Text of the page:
(Read the entire series.)
This is the final part of this exploratory series on the rapture of the Church. Its main purpose has been to show that none of the competing positions on the “taking out” of the saints merits more than an “inference to the best explanation.” Within the Rules of Affinity this would be a C3. I have looked at posttribulationism and midtribulationism in the last post; here I shall look at the prewrath and pretribulational views.
This view is of very recent vintage, but for all that, it has articulated its position well and has won many advocates. In my opinion this position mounts some serious challenges for the other approaches. It deserves to be taken seriously.
So far I have tried to establish these important factors in determining the timing of the rapture of the Church. I fully realize that each of these points could be studied in more depth, but for my purposes I think the coverage is satisfactory. The factors are these:
Read the series so far.
In this piece I want to go behind the subject of the rapture so as to approach it from another angle. Please bear with me.
The book of Revelation has been the subject of varied interpretations. Since the Greek word apocalypsis means “a disclosure” or “unveiling,” the different interpretative approaches to the book are quite ironic if not a little embarrassing. The opening verses of Revelation inform us that it concerns “things which must shortly take place” (Rev. 1:1, 1:19). Because John write of “things which must take place after this” (Rev. 4:1) it is hardly surprising to read him describing his book as a “prophecy” (Rev. 1:3).
Now although scholars like to cite etymology to try to prove that prophecy is more “forth-telling” than “foretelling,” the Bible itself does not assist them much. For instance, when Jehoshaphat wanted to hear from a prophet of the Lord it wasn’t because he wished to hear a declamation on the present reign of his ally Ahab. Rather he wanted to know about the future (see 1 Kings 22). John’s Revelation is about the future. But it is about a particular time in future history. That time may be determined by the contents of the book.
(Read the series so far.)
So far I have tried to establish a base in biblical texts for my further inquiry into the rapture. Remember, I write as a non-too-dogmatic pre-tribber whose interest in these posts is to think through the various approaches.
All proponents of the rapture must acknowledge that there are very few direct references to the catching up of the saints. Without 1 Cor. 15 and Jn. 14, perhaps Matt. 24, but especially 1 Thess. 4, we would not be talking about it. Of these, only the 1 Thessalonians 4 passage can be deemed a direct statement about the “catching up” or “seizing out” of the saints in the end time. By a direct statement I mean a text which plainly and unequivocally puts across a doctrine. Examples of this in other areas include, Gen. 1:1 stating that God created all things, or Rom. 5:1 which says Christians are justified by faith. These are C1 statements in the Rules of Affinity. Well nigh all the major doctrines of Scripture can be ascertained and proposed via C1 passages.
What this means is that in addition to these texts, supporters of the viewpoints must marshal arguments from other statements of Scripture (hopefully direct statements) about related teachings. It is the proper inclusion and assimilation of these teachings which creates the differing schools of thought on our subject.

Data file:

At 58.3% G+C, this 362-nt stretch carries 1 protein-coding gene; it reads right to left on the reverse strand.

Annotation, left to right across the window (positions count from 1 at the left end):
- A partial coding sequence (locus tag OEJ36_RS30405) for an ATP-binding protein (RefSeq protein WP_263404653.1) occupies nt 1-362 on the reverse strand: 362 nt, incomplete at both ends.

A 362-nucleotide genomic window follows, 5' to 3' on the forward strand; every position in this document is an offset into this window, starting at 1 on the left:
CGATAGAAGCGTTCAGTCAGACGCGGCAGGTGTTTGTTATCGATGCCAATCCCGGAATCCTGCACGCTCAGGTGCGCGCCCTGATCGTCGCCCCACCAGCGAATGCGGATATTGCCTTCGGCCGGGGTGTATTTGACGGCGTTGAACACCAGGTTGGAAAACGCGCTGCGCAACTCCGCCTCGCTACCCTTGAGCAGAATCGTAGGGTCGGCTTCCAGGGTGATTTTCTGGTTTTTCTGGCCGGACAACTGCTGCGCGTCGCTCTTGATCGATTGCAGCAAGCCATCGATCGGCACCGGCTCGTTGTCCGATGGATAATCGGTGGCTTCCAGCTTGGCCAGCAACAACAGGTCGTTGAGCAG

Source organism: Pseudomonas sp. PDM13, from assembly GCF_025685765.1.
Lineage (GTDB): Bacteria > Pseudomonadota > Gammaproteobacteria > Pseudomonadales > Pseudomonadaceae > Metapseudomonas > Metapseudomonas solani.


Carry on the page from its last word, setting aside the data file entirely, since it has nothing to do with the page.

There is no doubt in my mind that this passage is a second coming passage. There is also no doubt in my mind that the language of “one taken…another left” in Matthew 24:40-41 is apposite to the present discussion. In the surrounding context Jesus refers to a gathering up together (episounazousin) of the elect (24:31). So Jesus does speak of a removal of saints. But is this “taking out” to be understood as the being “taken” a few verses later? I think there is a real possibility that it should.
Perhaps most dispensationalists say that those “taken” are taken to judgment. In verse 39 those who didn’t make it into the Ark (because they couldn’t be bothered to go) were taken away by the flood waters. But from my reading of the Second Coming passages in Isaiah 63:1-6, Malachi 3:2 and 4:1-2, and Revelation 19:11-21, it does not appear to be such a good idea to be “left” hanging about. This agrees with the flood story, where it was infinitely preferable to be removed to safety in the Ark than to be left to face the elements. Further, in Revelation 14:14-16 the earth is reaped of the saints, “the harvest [which is a good image] of the earth,” before the wicked are gathered to “the winepress of the wrath of God” in terms too reminiscent of Isaiah 63 to ignore. Thus, Revelation 14 should not be overlooked in the discussion of this passage.
In this installment all I want to do is to set down the main verses which are used in discussions about the rapture. Let me make it clear that this is not to say that many other passages must be considered so as to understand the doctrine. As I will be at pains to show, the rapture is not a teaching that can be established by simply comparing proof-texts. The doctrine excites many passions and this can lead to wishful thinking in exegesis. Some of the verses listed below are brought very hardly and reluctantly to bear on the doctrine we are considering.
We have already taken a quick look at 1 Thessalonians 4:17, but there are other salient passages. 1 Corinthians 15:50-58 is often brought in to help. Then Jesus’s words in John 14:1-3 must be considered. Also joining the fray are 2 Thessalonians 2:3 and 13, Matthew 24:36-44, 1 Thessalonians 1:10; 5:9, and Revelation 3:10. Let’s try to situate each one of these.